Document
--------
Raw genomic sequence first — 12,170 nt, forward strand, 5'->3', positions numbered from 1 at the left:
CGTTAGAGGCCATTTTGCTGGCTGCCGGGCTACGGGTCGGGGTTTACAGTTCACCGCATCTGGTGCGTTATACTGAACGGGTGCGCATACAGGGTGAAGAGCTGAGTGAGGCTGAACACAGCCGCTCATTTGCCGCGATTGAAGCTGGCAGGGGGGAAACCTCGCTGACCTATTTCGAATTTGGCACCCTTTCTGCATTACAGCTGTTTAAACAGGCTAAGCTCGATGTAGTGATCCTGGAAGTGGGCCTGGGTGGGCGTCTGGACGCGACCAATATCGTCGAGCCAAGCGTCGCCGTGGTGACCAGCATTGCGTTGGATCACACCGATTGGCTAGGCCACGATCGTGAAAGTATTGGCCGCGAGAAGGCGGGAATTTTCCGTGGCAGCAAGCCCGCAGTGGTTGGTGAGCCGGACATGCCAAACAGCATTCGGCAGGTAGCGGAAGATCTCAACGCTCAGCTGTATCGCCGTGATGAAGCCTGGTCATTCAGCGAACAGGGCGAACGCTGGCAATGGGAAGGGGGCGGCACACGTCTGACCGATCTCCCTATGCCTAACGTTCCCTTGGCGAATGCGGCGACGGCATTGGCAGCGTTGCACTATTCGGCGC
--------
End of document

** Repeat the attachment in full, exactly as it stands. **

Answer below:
Raw genomic sequence first — 12,170 nt, forward strand, 5'->3', positions numbered from 1 at the left:
CGTTAGAGGCCATTTTGCTGGCTGCCGGGCTACGGGTCGGGGTTTACAGTTCACCGCATCTGGTGCGTTATACTGAACGGGTGCGCATACAGGGTGAAGAGCTGAGTGAGGCTGAACACAGCCGCTCATTTGCCGCGATTGAAGCTGGCAGGGGGGAAACCTCGCTGACCTATTTCGAATTTGGCACCCTTTCTGCATTACAGCTGTTTAAACAGGCTAAGCTCGATGTAGTGATCCTGGAAGTGGGCCTGGGTGGGCGTCTGGACGCGACCAATATCGTCGAGCCAAGCGTCGCCGTGGTGACCAGCATTGCGTTGGATCACACCGATTGGCTAGGCCACGATCGTGAAAGTATTGGCCGCGAGAAGGCGGGAATTTTCCGTGGCAGCAAGCCCGCAGTGGTTGGTGAGCCGGACATGCCAAACAGCATTCGGCAGGTAGCGGAAGATCTCAACGCTCAGCTGTATCGCCGTGATGAAGCCTGGTCATTCAGCGAACAGGGCGAACGCTGGCAATGGGAAGGGGGCGGCACACGTCTGACCGATCTCCCTATGCCTAACGTTCCCTTGGCGAATGCGGCGACGGCATTGGCAGCGTTGCACTATTCGGCGC